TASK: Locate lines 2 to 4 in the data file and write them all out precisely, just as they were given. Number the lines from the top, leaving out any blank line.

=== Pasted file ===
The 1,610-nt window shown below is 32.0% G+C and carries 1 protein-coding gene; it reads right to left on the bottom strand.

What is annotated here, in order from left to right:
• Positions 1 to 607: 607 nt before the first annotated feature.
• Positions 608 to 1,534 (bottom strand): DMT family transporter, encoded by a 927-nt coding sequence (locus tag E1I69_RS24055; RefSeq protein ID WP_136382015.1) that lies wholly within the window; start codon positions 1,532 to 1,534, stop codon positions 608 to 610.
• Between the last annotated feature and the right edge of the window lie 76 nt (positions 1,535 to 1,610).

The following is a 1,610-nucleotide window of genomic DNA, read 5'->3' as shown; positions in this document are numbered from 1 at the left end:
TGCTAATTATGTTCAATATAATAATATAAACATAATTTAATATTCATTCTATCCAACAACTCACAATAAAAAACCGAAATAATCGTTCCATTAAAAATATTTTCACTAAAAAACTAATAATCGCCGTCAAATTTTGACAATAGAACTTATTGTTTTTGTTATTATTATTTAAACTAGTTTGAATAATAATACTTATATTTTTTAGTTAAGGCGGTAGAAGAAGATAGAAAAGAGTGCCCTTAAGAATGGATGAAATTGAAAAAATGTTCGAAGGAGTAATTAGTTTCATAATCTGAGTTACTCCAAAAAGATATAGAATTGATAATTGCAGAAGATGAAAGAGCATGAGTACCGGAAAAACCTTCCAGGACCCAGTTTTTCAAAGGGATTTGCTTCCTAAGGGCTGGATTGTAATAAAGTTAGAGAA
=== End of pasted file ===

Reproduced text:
What is annotated here, in order from left to right:
• Positions 1 to 607: 607 nt before the first annotated feature.
• Positions 608 to 1,534 (bottom strand): DMT family transporter, encoded by a 927-nt coding sequence (locus tag E1I69_RS24055; RefSeq protein ID WP_136382015.1) that lies wholly within the window; start codon positions 1,532 to 1,534, stop codon positions 608 to 610.